About 3.7 million Americans, who live in states that have not expanded their Medicaid programs under the Affordable Care Act, suffer from mental illness, psychological distress or a substance use disorder and don’t have health insurance, according to a recent report.
Twenty-four states have not expanded their Medicaid programs, according to USA Today. In the states that did expand Medicaid, about 3 million people with a mental health or substance use disorder, who were formerly uninsured, now are eligible for coverage. The findings come from the American Mental Health Counselors Association (AMHCA).
The Affordable Care Act originally required states to expand Medicaid benefits, but in 2012, the U.S. Supreme Court allowed states to opt out of participating in the expansion.
“It is really a tragedy,” said Joel Miller, Executive Director of AMHCA. “When uninsured people with mental health conditions, such as depression, gain Medicaid coverage, they become healthier and life expectancy increases, but in states that refuse to expand Medicaid, citizens will see their hopes dashed for a better life and better health.”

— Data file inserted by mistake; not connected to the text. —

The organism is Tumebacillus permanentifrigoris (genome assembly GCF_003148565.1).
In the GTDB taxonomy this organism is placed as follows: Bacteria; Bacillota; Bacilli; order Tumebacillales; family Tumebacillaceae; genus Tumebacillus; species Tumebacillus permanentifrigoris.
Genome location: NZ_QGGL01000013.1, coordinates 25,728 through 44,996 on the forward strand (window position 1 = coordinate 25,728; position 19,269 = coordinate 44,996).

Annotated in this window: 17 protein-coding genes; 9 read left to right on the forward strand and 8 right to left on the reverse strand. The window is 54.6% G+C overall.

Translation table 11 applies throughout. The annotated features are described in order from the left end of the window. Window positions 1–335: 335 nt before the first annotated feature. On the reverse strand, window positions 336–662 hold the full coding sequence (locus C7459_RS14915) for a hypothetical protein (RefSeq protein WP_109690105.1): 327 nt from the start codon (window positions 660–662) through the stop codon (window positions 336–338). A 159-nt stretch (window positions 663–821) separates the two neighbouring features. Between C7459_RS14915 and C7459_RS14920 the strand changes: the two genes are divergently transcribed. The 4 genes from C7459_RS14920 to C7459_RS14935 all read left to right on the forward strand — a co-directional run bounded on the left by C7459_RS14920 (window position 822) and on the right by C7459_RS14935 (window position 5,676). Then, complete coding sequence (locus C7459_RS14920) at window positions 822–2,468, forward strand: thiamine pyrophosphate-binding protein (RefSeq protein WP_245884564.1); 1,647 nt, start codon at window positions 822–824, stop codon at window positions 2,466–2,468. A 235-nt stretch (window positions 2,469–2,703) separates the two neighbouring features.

The report findings come from the National Survey on Drug Use and Health, which counted people with serious mental illness, serious psychological distress, and substance use disorders. The group found almost 75 percent (2.7 million adults) of all uninsured persons with a mental health condition or substance use disorder who are eligible for coverage in the non-expansion states live in 11 southern states that have rejected the Medicaid expansion: Alabama, Florida, Georgia, Louisiana, Mississippi, North Carolina, Oklahoma, South Carolina, Tennessee, Texas and Virginia.
More than 1.1 million uninsured people who have serious mental health and substance abuse conditions live in just two states — Texas (625,000) and Florida (535,000). These more than 1.1 million people are eligible for coverage under the new Medicaid expansion program, but won’t receive it, the report noted.